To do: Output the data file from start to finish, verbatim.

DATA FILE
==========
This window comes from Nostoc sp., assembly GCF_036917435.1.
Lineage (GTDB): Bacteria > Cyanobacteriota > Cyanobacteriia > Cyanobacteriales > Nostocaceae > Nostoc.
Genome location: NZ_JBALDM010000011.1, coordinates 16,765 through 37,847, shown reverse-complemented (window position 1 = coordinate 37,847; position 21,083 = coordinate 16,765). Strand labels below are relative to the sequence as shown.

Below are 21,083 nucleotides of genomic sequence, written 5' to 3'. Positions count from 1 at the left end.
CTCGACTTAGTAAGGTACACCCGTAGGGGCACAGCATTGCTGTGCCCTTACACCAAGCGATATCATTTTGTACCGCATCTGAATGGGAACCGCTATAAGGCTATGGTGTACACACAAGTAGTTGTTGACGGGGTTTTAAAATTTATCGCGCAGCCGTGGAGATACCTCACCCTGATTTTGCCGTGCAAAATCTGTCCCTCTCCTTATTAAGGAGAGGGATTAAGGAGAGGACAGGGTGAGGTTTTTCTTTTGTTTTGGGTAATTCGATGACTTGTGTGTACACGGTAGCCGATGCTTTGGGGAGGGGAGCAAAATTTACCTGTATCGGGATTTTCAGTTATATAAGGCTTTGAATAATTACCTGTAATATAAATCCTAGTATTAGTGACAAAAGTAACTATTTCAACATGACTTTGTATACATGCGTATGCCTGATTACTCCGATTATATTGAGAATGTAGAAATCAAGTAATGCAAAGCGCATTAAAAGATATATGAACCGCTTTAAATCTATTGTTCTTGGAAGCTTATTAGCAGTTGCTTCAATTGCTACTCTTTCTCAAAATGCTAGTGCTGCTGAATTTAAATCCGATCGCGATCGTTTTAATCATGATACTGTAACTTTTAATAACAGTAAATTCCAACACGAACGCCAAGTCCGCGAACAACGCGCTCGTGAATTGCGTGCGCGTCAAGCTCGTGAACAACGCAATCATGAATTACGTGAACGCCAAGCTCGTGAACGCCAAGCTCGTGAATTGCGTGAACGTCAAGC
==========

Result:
This window comes from Nostoc sp., assembly GCF_036917435.1.
Lineage (GTDB): Bacteria > Cyanobacteriota > Cyanobacteriia > Cyanobacteriales > Nostocaceae > Nostoc.
Genome location: NZ_JBALDM010000011.1, coordinates 16,765 through 37,847, shown reverse-complemented (window position 1 = coordinate 37,847; position 21,083 = coordinate 16,765). Strand labels below are relative to the sequence as shown.

Below are 21,083 nucleotides of genomic sequence, written 5' to 3'. Positions count from 1 at the left end.
CTCGACTTAGTAAGGTACACCCGTAGGGGCACAGCATTGCTGTGCCCTTACACCAAGCGATATCATTTTGTACCGCATCTGAATGGGAACCGCTATAAGGCTATGGTGTACACACAAGTAGTTGTTGACGGGGTTTTAAAATTTATCGCGCAGCCGTGGAGATACCTCACCCTGATTTTGCCGTGCAAAATCTGTCCCTCTCCTTATTAAGGAGAGGGATTAAGGAGAGGACAGGGTGAGGTTTTTCTTTTGTTTTGGGTAATTCGATGACTTGTGTGTACACGGTAGCCGATGCTTTGGGGAGGGGAGCAAAATTTACCTGTATCGGGATTTTCAGTTATATAAGGCTTTGAATAATTACCTGTAATATAAATCCTAGTATTAGTGACAAAAGTAACTATTTCAACATGACTTTGTATACATGCGTATGCCTGATTACTCCGATTATATTGAGAATGTAGAAATCAAGTAATGCAAAGCGCATTAAAAGATATATGAACCGCTTTAAATCTATTGTTCTTGGAAGCTTATTAGCAGTTGCTTCAATTGCTACTCTTTCTCAAAATGCTAGTGCTGCTGAATTTAAATCCGATCGCGATCGTTTTAATCATGATACTGTAACTTTTAATAACAGTAAATTCCAACACGAACGCCAAGTCCGCGAACAACGCGCTCGTGAATTGCGTGCGCGTCAAGCTCGTGAACAACGCAATCATGAATTACGTGAACGCCAAGCTCGTGAACGCCAAGCTCGTGAATTGCGTGAACGTCAAGC